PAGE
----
When I published my post "Homemade Baking Mixes," I worried how it contained so many possibilities that it might overwhelm many of you. In the past, I have experimented with an array of different flours and mixes. However, in the past year or so, I have really been in simplifying mode. I have enjoyed using the same mix for most my baking. That is the 1/3 part brown rice flour, 1/3 part oat flour, and 1/3 part bean and starch mixture- 1/3 of the bean and starch portion is bean and 2/3 of that is starch. For the starch I usually use 50% cornstarch and 50% tapioca starch. (Potato starch works great 50% with tapioca, if you have that on hand). For the bean flour, I usually use dry lentils, ground in the blender.
This is a very economical mix for me, especially when I buy oats in bulk. I know if you buy gluten-free certified oats the price goes up, but I'm guessing in comparison with other gluten-free certified products, you still will have a good priced mix.* This mix is a nutritious mix with good flavor and balance of texture. It has a sweet and nutty taste. The texture is moist, and not grainy. It feels great to know that when my girls are eating banana bars or muffins or bread and honey for a snack, the flour that I used is nutritious and wholesome. It's almost all whole grain.
For traditional-type cakes(ie yellow, white, or chocolate), I still consider a more light-weight gluten-free mix, such as rice and starch. But even if the mix is rice flour and starch, I use brown rice flour. I see that there are many mix recipes out there that have rice flour, starch, and garbanzo bean flour, and I think that is a good possibility for more traditional cakes, too. When I bake cakes or cupcakes such as banana, zucchini, or pumpkin, I use my all-purpose oat/rice/bean/starch mix. These more wholesome cakes have been more satisfying to me and my kids than the couple of traditional white cakes that I've baked for them. One of my favorite birthday cakes was my daughter's kabocha squash cupcakes I baked for her first birthday. They were deliciously flavorful and moist. We had coconut cooked frosting on top that really complemented the pumpkin flavor.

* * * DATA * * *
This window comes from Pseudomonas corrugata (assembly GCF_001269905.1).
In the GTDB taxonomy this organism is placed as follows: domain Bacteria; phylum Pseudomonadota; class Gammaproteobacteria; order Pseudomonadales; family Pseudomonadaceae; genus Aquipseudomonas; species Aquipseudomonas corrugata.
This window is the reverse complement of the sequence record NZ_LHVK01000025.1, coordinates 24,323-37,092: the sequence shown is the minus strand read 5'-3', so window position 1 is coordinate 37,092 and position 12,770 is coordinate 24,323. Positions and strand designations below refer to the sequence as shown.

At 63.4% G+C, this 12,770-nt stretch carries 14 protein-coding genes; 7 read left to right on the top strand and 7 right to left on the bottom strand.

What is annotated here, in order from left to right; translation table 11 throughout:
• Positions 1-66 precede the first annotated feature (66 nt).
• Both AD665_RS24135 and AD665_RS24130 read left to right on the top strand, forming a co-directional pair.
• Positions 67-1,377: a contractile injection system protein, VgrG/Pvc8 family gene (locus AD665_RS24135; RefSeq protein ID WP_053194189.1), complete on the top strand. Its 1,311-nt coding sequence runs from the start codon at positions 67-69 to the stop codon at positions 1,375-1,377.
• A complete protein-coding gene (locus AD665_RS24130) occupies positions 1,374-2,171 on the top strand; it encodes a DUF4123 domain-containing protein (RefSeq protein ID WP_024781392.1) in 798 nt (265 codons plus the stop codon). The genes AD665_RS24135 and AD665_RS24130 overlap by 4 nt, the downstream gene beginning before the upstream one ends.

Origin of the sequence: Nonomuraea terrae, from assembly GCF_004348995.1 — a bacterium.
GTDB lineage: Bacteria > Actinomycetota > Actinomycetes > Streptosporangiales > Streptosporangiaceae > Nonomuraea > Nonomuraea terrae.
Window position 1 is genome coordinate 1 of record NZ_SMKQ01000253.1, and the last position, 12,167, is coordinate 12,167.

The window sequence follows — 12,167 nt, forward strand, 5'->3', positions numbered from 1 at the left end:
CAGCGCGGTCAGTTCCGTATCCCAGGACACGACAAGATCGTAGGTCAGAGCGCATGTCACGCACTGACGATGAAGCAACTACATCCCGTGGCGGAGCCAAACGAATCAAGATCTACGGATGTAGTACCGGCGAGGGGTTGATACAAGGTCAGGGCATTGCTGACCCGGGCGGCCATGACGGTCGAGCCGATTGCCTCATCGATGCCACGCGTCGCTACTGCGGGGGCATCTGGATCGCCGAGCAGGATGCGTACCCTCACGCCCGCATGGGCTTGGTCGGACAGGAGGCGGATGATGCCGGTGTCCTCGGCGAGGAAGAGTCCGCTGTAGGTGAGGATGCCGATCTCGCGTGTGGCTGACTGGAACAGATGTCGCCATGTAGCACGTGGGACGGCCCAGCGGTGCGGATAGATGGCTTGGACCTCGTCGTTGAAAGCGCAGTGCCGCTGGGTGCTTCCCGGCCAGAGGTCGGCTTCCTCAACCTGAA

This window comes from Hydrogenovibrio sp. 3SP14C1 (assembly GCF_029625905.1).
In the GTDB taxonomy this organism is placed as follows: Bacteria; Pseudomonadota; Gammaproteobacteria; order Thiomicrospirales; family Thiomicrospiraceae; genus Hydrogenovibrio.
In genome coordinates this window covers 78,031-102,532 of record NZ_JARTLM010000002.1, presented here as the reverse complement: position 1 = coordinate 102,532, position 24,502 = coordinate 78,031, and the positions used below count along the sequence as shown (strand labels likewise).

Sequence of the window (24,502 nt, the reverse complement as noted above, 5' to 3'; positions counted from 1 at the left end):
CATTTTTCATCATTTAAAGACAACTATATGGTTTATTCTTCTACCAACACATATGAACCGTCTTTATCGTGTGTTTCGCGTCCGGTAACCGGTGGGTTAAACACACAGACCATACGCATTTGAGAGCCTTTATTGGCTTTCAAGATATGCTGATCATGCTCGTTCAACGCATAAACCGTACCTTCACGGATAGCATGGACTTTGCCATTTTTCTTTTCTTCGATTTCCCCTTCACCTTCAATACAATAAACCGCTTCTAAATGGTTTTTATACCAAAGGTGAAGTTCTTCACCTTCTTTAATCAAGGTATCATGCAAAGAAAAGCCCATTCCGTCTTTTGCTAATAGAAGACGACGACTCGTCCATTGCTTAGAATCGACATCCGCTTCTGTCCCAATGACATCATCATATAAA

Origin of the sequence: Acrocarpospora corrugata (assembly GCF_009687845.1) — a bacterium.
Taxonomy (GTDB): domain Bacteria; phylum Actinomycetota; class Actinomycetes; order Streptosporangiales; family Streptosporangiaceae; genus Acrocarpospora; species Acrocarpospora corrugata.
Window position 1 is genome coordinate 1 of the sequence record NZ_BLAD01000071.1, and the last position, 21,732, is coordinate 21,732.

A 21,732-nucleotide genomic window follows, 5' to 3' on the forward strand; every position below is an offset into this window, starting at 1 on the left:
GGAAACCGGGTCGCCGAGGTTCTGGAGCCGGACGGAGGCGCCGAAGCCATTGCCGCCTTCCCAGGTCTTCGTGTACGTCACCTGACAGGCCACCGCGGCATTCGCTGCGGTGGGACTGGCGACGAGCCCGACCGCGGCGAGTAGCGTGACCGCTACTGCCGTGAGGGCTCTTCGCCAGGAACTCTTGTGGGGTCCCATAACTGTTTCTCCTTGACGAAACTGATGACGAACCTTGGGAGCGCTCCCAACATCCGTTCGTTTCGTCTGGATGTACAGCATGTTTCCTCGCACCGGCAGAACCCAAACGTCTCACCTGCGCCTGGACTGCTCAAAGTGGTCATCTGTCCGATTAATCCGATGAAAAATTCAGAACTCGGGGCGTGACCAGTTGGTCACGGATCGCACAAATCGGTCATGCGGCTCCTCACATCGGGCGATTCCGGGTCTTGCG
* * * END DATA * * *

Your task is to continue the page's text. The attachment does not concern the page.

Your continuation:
There are many good possibilities for baking without wheat. I do recommend checking out my other post "Homemade Baking Mixes" just so you're aware of many options. Perhaps you'd like to be in experimental mode with many different flours and mixes like I was for the first couple years. For me right now, however, it's great to have a simplified system of purchasing the same few ingredients, and with bulk prices, and to be eating whole grain products. I created this post to help simplify if any of you are overwhelmed. Perhaps my family again will venture to use alternate grains such as millet, quinoa, and teff at times in baking. I think it is a good idea to have a variety of healthy grains. But then those could be used in cooking rather than in baking mixes. Millet works great in any dish where rice is used, for example, you can have a millet stir fry instead of rice stir fry. Or easier, millet mixed with tomato sauce is something my girls like instead of spanish rice. Quinoa is also good for stir fry. I've made a chicken-basil bell pepper quinoa stir fry that I really like. (The girls didn't go for it, but I think they might go for quinoa- chicken-soy sauce stir fry).
*By grinding my own flour at home, I save significantly. I buy oats and rice in bulk. Oats and lentils grind in a blender to make flour. If you have a VitaMix or grain mill, you'll be able to grind rice into flour as well, or alternate kinds of beans, like white beans. I've even tried grinding white beans in a little cereal grinder, and though the flour was a little courser-textured, it was satifactory.